Bill to provide $11 billion over next 5 years for U.S. bases in Japan
CAMP FOSTER, Japan — Japan said this week it will follow through on obligations to fund U.S. military bases in the country despite some lawmakers arguing the money would be better spent on earthquake relief efforts.
The Diet passed a bill Thursday that will provide $11.35 billion over the next five years to help maintain U.S. bases. Since 1987, Japan has been paying the host-nation support, which includes Japanese employee salaries, utilities, construction and maintenance of base facilities.
But the bill had faced opposition this week from some lawmakers who said the money should instead be used for recovery efforts following a 9.0 magnitude earthquake and massive tsunamis.
The disaster has killed more than 11,570 people and left another 170,000 in shelters, according to figures released Friday. Additionally, the Japanese government is still trying to gain the upper hand in the ongoing nuclear crisis at the Fukushima Dai-ichi nuclear plant.
Ryoichi Hattori, a member of the Social Democratic Party, urged the government to consider the toll of the disaster and renegotiate the payments with the U.S. during a Wednesday session of the House Committee on Foreign Affairs.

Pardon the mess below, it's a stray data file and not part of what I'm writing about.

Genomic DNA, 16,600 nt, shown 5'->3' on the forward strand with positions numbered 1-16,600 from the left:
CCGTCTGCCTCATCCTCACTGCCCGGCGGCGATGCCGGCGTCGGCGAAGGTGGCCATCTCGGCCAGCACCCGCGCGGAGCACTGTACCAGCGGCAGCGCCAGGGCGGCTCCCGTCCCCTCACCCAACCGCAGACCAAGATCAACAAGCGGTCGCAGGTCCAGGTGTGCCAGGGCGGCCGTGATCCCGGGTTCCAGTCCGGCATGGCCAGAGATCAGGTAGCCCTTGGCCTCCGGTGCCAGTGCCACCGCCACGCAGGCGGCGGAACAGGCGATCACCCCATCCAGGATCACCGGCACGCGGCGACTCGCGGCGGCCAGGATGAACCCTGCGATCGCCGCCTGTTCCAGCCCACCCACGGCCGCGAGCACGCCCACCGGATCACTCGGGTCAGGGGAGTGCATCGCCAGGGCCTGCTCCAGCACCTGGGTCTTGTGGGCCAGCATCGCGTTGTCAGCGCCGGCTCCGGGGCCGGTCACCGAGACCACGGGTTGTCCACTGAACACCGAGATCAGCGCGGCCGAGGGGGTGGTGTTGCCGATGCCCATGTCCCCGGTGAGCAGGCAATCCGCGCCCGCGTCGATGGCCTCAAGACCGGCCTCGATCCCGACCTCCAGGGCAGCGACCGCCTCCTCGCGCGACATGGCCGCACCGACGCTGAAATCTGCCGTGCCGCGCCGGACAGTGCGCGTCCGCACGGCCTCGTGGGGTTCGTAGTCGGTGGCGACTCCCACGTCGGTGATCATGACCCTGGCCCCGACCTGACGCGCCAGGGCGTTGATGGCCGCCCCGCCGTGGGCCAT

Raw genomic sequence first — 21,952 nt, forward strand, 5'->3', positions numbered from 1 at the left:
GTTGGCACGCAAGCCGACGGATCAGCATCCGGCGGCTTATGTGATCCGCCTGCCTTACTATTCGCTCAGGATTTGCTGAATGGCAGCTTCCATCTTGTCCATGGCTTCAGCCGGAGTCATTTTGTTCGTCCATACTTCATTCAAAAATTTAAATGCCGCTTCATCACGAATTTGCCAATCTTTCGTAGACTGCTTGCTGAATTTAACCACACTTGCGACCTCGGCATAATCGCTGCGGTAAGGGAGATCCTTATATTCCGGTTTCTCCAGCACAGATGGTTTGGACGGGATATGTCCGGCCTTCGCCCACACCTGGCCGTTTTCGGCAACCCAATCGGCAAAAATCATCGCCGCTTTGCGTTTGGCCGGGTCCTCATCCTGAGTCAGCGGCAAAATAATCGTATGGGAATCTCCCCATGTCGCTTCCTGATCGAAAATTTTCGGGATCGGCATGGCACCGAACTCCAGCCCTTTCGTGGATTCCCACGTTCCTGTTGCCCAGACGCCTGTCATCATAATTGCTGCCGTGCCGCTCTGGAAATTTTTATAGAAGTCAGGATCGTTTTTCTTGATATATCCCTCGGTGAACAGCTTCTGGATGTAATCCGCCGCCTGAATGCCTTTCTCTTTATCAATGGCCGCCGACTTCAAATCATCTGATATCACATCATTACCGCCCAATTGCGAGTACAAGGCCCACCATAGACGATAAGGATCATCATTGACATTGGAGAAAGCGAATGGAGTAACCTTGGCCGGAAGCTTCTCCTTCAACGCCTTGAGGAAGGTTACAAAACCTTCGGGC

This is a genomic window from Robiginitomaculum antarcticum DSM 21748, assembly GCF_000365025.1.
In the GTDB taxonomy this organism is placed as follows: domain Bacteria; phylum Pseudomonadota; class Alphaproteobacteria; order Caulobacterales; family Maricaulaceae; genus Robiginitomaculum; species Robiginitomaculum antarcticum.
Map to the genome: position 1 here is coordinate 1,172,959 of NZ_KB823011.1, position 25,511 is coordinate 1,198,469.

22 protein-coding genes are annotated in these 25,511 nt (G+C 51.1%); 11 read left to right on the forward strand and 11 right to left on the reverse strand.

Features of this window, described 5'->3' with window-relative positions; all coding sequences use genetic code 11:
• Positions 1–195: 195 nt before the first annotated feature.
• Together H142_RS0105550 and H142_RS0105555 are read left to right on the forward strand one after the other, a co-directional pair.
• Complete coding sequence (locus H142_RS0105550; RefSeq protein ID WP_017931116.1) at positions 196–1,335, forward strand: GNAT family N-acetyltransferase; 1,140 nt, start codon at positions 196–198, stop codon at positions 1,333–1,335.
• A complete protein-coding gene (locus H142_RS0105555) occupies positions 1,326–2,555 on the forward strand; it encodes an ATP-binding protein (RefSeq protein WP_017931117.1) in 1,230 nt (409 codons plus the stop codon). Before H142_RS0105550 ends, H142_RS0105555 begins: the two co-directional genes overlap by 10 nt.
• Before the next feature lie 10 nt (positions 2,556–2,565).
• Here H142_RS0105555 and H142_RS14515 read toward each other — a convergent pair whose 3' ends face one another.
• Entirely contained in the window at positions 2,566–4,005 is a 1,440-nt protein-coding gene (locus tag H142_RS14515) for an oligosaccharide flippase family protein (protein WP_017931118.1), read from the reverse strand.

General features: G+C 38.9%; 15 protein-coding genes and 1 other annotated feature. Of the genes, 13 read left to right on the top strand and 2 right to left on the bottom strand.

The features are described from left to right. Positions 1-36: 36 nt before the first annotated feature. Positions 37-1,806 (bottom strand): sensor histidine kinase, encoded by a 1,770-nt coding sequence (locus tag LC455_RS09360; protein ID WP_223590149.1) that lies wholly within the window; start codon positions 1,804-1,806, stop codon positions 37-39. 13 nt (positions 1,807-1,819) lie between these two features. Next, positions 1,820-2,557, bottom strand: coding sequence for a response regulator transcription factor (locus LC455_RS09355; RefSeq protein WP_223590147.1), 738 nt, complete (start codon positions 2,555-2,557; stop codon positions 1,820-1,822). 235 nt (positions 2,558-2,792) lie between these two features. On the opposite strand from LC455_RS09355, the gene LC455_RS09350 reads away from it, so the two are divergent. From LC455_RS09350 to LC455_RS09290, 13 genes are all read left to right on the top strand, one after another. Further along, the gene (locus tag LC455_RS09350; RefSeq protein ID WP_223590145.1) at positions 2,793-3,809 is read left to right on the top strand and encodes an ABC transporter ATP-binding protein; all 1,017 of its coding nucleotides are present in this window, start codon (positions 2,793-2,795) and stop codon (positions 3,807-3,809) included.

“Can’t the government candidly tell the United States that Japan wants to use the money for [disaster] restoration?” Hattori said.
During the debate, Communist Party Japan member Akira Kasai asked how the government could be expected to pay out annually for the military presence over the next five years when “the situation surrounding Japan has drastically changed after the earthquake.”
Still, the bill was approved by a majority of both Houses on Thursday, the day when the current three-year funding pact was set to expire. Although the Japanese and U.S. governments had agreed in January to renew the pact for five years, it was uncertain if the bill would pass the Upper House, where the ruling Democratic Party does not have a majority of seats.
Meanwhile, Japan’s ministries of defense and foreign affairs defended the spending bill.
“The U.S.-Japan alliance constitutes the foundation of [our] national defense, and the U.S. military plays an important role in defending our country,” Defense Minister Toshimi Kitazawa said Wednesday. “The United States is making its maximum efforts to help Japan to respond to the disaster. People witnessed U.S. vessels rush to Japan to help, and the military promptly participated in relief operation.”
Minister of Foreign Affairs Takeaki Matsumoto said the funding for bases will strengthen security in Japan and provide stability in the region.